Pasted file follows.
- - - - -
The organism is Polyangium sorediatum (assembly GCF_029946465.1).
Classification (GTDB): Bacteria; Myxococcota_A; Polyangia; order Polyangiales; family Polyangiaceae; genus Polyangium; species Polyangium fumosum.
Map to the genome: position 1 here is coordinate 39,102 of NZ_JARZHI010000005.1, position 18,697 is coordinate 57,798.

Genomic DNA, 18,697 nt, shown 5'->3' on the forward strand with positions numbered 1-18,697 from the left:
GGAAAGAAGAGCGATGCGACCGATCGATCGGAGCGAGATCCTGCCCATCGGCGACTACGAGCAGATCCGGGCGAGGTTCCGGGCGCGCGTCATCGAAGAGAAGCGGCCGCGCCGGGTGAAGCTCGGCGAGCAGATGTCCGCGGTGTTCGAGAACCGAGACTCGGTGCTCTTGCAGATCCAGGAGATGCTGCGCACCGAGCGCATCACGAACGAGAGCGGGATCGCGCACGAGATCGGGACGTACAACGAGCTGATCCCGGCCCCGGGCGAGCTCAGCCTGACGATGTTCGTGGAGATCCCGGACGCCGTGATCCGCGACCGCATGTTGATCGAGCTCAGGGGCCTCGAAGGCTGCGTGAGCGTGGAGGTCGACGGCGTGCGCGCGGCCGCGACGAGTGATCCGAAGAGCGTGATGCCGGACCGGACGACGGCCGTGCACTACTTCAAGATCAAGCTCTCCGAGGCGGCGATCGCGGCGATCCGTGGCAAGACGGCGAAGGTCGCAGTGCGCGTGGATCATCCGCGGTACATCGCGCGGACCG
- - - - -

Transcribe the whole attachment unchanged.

The organism is Polyangium sorediatum (assembly GCF_029946465.1).
Classification (GTDB): Bacteria; Myxococcota_A; Polyangia; order Polyangiales; family Polyangiaceae; genus Polyangium; species Polyangium fumosum.
Map to the genome: position 1 here is coordinate 39,102 of NZ_JARZHI010000005.1, position 18,697 is coordinate 57,798.

Genomic DNA, 18,697 nt, shown 5'->3' on the forward strand with positions numbered 1-18,697 from the left:
GGAAAGAAGAGCGATGCGACCGATCGATCGGAGCGAGATCCTGCCCATCGGCGACTACGAGCAGATCCGGGCGAGGTTCCGGGCGCGCGTCATCGAAGAGAAGCGGCCGCGCCGGGTGAAGCTCGGCGAGCAGATGTCCGCGGTGTTCGAGAACCGAGACTCGGTGCTCTTGCAGATCCAGGAGATGCTGCGCACCGAGCGCATCACGAACGAGAGCGGGATCGCGCACGAGATCGGGACGTACAACGAGCTGATCCCGGCCCCGGGCGAGCTCAGCCTGACGATGTTCGTGGAGATCCCGGACGCCGTGATCCGCGACCGCATGTTGATCGAGCTCAGGGGCCTCGAAGGCTGCGTGAGCGTGGAGGTCGACGGCGTGCGCGCGGCCGCGACGAGTGATCCGAAGAGCGTGATGCCGGACCGGACGACGGCCGTGCACTACTTCAAGATCAAGCTCTCCGAGGCGGCGATCGCGGCGATCCGTGGCAAGACGGCGAAGGTCGCAGTGCGCGTGGATCATCCGCGGTACATCGCGCGGACCG